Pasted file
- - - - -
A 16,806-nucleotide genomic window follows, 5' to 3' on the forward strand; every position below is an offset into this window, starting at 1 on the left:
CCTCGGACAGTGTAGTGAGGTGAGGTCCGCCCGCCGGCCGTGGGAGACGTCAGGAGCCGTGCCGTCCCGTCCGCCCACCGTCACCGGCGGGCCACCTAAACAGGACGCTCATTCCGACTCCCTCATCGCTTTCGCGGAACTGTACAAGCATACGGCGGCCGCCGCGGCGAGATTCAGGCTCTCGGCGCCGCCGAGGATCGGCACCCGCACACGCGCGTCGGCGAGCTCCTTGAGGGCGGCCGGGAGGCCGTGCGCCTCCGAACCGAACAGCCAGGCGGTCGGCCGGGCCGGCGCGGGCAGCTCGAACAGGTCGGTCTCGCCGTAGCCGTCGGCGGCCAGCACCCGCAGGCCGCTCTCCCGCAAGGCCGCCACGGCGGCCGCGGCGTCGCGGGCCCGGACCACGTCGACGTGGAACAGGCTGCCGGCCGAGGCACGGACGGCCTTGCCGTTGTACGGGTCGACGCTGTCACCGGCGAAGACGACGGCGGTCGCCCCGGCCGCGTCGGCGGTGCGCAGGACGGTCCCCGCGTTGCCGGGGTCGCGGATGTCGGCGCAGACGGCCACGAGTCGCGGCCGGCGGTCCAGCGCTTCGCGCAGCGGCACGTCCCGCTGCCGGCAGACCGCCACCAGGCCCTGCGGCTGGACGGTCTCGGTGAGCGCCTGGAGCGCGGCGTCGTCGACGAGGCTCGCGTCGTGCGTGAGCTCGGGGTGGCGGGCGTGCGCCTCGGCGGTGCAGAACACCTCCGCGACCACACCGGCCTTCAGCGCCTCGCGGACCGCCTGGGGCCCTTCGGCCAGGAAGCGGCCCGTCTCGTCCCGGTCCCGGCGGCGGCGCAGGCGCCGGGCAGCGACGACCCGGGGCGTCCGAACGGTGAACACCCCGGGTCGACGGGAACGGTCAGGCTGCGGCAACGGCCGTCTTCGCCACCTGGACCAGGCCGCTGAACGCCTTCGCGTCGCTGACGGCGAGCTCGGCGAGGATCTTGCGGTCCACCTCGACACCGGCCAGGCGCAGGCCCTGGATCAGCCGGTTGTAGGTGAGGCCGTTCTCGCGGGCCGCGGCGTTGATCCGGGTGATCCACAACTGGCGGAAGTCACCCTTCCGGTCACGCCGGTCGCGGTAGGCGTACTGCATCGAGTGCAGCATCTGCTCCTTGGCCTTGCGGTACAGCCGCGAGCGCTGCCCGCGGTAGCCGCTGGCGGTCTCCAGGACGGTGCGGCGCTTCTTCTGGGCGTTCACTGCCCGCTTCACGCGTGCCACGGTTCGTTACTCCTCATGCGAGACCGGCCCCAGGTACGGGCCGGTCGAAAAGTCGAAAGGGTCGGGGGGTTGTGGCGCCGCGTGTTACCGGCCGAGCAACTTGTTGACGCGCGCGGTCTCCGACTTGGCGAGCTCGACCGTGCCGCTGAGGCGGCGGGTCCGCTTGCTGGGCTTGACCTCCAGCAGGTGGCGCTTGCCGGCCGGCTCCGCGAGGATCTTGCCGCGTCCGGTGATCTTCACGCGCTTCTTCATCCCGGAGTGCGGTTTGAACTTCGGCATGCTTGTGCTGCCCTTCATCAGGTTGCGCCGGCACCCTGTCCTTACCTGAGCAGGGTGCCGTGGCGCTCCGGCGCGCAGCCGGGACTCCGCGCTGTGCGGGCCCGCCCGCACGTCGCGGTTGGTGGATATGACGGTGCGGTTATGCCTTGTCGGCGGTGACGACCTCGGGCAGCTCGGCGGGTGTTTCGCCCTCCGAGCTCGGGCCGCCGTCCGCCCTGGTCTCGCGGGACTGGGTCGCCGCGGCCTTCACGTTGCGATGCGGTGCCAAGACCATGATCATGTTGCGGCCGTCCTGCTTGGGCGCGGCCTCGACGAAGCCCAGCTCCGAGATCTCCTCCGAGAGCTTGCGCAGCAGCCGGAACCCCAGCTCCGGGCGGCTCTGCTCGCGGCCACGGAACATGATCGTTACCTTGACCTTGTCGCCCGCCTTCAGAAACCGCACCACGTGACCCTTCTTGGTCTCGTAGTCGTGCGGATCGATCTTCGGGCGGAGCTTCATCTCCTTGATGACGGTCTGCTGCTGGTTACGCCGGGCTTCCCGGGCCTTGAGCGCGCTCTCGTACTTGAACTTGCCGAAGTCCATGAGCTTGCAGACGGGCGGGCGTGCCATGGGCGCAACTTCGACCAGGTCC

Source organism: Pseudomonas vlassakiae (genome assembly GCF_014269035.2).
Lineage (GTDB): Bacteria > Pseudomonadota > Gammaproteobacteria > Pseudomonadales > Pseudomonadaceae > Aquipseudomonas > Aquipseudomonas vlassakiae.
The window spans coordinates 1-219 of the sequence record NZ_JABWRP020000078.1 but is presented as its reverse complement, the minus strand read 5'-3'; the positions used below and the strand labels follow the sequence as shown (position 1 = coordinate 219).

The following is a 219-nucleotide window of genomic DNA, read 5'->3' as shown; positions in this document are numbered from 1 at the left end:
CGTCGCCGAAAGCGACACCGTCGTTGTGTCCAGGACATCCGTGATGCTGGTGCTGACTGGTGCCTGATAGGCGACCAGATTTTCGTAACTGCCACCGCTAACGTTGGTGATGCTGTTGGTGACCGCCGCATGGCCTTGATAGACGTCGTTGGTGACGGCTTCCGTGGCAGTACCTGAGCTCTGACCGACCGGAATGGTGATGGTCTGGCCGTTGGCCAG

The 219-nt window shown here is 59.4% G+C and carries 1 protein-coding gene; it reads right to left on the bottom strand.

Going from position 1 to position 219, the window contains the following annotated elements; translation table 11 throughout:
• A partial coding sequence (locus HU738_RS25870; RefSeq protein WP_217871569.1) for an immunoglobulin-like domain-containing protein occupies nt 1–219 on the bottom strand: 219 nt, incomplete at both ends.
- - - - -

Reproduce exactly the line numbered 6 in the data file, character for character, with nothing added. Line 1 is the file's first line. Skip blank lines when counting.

The following is a 219-nucleotide window of genomic DNA, read 5'->3' as shown; positions in this document are numbered from 1 at the left end: